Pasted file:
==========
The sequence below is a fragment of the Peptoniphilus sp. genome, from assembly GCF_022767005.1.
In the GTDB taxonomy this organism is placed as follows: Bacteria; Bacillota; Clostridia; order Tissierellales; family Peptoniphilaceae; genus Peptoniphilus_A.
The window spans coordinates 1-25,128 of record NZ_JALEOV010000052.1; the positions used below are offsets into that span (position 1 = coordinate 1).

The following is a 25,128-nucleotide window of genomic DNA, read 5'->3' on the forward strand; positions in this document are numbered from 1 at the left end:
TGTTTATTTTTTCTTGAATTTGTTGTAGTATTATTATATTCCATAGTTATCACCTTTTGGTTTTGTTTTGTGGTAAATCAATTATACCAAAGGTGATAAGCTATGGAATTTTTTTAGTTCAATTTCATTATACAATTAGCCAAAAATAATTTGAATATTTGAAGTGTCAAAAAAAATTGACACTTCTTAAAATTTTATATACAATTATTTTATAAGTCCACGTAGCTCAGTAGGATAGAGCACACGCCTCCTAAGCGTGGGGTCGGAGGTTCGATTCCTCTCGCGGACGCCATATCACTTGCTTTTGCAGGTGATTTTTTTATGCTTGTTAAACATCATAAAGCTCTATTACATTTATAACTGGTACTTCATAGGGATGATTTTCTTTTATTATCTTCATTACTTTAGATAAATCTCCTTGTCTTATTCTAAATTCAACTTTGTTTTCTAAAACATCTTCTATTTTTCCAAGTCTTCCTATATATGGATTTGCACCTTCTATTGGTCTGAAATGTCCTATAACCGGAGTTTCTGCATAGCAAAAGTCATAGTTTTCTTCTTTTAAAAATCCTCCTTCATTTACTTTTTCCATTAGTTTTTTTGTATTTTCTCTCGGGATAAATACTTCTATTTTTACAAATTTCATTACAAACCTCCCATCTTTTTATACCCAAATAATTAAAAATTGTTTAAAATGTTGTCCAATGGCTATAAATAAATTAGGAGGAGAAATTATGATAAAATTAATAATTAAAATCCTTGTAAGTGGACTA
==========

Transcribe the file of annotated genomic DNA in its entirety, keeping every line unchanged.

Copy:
The sequence below is a fragment of the Peptoniphilus sp. genome, from assembly GCF_022767005.1.
In the GTDB taxonomy this organism is placed as follows: Bacteria; Bacillota; Clostridia; order Tissierellales; family Peptoniphilaceae; genus Peptoniphilus_A.
The window spans coordinates 1-25,128 of record NZ_JALEOV010000052.1; the positions used below are offsets into that span (position 1 = coordinate 1).

The following is a 25,128-nucleotide window of genomic DNA, read 5'->3' on the forward strand; positions in this document are numbered from 1 at the left end:
TGTTTATTTTTTCTTGAATTTGTTGTAGTATTATTATATTCCATAGTTATCACCTTTTGGTTTTGTTTTGTGGTAAATCAATTATACCAAAGGTGATAAGCTATGGAATTTTTTTAGTTCAATTTCATTATACAATTAGCCAAAAATAATTTGAATATTTGAAGTGTCAAAAAAAATTGACACTTCTTAAAATTTTATATACAATTATTTTATAAGTCCACGTAGCTCAGTAGGATAGAGCACACGCCTCCTAAGCGTGGGGTCGGAGGTTCGATTCCTCTCGCGGACGCCATATCACTTGCTTTTGCAGGTGATTTTTTTATGCTTGTTAAACATCATAAAGCTCTATTACATTTATAACTGGTACTTCATAGGGATGATTTTCTTTTATTATCTTCATTACTTTAGATAAATCTCCTTGTCTTATTCTAAATTCAACTTTGTTTTCTAAAACATCTTCTATTTTTCCAAGTCTTCCTATATATGGATTTGCACCTTCTATTGGTCTGAAATGTCCTATAACCGGAGTTTCTGCATAGCAAAAGTCATAGTTTTCTTCTTTTAAAAATCCTCCTTCATTTACTTTTTCCATTAGTTTTTTTGTATTTTCTCTCGGGATAAATACTTCTATTTTTACAAATTTCATTACAAACCTCCCATCTTTTTATACCCAAATAATTAAAAATTGTTTAAAATGTTGTCCAATGGCTATAAATAAATTAGGAGGAGAAATTATGATAAAATTAATAATTAAAATCCTTGTAAGTGGACTA